Predator B Variant sets company record
General Atomics Aeronautical Systems has announced that its new MQ-9B SkyGuardianTM Remotely Piloted Aircraft (RPA) system, a “Certifiable” (STANAG 4671) version of its Predator® B product line, has set a company record with the longest endurance flight of any Predator-series aircraft.
Configured in an Intelligence, Surveillance, and Reconnaissance (ISR) “clean wing” mode, the company-owned MQ-9B aircraft took off May 16th from Laguna Airfield at Yuma Proving Grounds, Ariz., with 6,065 pounds of internal fuel. The aircraft flew between 25,000 and 35,000 feet for the duration of the mission and landed 48.2 hours later on May 18th with 280 pounds of reserve fuel. The company’s previous endurance record was held by Predator XP, which flew 46.1 hours in February 2015.
“This long-endurance flight is not only a significant achievement for our MQ-9B SkyGuardian aircraft but also a very timely landmark event for our company as we celebrate 25 years of aviation innovation this year,” said Linden Blue, CEO, GA-ASI. “GA-ASI continues to push the envelope with versatile, reliable, cost-effective, and combat-proven RPA systems and sensors, and this latest feat is a testament to our industry legacy.”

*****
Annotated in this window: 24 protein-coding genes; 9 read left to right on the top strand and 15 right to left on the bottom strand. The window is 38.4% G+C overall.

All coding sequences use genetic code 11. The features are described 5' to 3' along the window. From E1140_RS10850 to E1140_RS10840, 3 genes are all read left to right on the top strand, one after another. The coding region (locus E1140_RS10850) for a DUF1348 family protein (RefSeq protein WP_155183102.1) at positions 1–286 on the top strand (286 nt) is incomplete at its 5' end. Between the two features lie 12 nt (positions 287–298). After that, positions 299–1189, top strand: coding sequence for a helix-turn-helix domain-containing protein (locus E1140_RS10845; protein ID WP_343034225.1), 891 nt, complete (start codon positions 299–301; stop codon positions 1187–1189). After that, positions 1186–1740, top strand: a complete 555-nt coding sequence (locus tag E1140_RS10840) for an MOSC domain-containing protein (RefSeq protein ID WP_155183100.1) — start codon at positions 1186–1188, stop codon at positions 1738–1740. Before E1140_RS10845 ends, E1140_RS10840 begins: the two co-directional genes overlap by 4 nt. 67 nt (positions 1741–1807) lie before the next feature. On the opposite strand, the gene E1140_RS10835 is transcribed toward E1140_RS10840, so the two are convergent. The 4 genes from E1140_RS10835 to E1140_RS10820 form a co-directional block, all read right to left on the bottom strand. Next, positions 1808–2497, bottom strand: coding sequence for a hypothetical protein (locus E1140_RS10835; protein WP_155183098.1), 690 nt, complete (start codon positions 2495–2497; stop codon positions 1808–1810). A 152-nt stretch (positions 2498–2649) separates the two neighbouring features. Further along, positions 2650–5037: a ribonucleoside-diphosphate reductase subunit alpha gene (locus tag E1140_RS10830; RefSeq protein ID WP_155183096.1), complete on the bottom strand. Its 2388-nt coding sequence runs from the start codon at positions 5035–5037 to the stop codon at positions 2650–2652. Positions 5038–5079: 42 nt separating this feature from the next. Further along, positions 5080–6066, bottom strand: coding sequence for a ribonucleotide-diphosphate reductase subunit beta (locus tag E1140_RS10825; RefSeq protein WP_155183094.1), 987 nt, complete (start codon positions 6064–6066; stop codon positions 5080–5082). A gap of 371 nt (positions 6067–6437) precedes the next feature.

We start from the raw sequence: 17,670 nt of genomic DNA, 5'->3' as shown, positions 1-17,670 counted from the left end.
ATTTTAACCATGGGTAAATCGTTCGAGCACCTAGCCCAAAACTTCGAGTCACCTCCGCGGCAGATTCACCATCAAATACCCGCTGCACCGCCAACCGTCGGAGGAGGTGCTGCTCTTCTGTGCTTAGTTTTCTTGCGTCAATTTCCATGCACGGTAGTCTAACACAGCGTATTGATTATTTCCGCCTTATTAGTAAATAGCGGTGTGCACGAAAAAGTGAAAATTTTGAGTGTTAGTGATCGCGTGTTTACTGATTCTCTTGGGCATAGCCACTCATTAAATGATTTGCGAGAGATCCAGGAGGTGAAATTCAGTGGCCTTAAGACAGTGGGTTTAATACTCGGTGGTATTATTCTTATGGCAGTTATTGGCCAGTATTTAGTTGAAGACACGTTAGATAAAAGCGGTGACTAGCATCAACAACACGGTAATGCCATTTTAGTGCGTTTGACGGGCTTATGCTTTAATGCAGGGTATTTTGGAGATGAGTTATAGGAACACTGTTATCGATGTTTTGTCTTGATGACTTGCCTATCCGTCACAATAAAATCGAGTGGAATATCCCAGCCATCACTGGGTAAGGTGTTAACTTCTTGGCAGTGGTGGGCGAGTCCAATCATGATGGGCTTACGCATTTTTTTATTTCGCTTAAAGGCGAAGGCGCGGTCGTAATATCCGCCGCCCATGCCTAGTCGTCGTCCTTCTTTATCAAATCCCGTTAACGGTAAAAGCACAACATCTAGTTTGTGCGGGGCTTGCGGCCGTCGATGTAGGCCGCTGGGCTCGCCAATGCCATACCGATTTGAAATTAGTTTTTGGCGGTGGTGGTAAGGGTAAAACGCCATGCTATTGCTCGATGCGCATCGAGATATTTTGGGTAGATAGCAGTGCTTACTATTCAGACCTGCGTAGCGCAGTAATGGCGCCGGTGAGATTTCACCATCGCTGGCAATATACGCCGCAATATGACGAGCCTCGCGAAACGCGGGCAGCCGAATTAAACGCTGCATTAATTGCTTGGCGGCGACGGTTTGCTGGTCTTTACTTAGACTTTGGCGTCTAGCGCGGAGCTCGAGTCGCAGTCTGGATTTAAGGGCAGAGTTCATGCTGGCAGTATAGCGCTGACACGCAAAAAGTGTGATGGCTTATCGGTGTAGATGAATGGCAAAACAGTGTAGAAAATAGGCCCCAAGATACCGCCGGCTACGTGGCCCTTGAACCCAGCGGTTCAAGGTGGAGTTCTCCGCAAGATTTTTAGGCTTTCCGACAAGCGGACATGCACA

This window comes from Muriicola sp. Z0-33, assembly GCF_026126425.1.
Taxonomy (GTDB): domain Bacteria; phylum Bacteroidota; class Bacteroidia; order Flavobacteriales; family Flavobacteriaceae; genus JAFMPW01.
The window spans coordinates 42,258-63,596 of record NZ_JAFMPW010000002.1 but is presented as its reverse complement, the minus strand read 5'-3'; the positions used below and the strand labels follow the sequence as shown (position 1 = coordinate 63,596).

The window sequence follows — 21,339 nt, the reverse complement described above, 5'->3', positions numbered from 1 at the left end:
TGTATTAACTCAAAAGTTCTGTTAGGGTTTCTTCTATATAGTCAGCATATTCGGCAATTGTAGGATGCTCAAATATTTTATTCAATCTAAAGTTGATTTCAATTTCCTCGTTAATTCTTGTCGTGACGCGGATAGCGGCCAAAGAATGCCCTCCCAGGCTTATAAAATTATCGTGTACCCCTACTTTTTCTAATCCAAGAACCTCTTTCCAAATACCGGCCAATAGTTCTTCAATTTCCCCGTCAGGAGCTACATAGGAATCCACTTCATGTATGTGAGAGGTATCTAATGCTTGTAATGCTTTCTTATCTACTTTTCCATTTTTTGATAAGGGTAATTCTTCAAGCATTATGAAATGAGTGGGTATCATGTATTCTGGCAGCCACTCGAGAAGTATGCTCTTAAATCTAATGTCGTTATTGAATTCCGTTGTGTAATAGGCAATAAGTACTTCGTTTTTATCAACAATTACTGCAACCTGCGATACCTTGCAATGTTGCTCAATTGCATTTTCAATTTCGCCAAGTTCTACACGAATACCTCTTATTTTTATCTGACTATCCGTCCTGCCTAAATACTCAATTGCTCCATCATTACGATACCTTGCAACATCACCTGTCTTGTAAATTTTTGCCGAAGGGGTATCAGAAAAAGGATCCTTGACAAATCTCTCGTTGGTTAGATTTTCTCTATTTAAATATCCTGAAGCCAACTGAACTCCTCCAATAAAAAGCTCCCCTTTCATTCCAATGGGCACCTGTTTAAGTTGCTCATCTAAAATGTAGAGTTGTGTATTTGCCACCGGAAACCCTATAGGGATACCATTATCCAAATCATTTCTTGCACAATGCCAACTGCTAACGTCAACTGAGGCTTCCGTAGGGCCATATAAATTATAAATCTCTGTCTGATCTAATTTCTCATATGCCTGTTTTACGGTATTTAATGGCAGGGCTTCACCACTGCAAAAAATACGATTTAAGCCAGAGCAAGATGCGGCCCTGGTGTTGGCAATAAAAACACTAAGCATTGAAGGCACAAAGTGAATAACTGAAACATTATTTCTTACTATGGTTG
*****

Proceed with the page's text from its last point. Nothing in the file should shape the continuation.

Development of MQ-9B began in 2012 as an internally-funded effort. The endurance flight is the continuation of an exceptionally, efficient test program that began with the successful first flight last November. GA-ASI is currently building three company-owned aircraft and plans to deliver the first production aircraft next year.
The SkyGuardian version of the “Certifiable” Predator B has been designed to operate under the stringent airworthiness requirements of non-military airspace. The weaponized variant of the system is being acquired by the Royal Air Force under the Protector program. A maritime patrol variant, SeaGuardianTM, is designed to support open-ocean and littoral surface surveillance. All three variants are designed to fly in excess of 35 hours with airspeeds up to 210 knots and reach altitudes of more than 40,000 feet.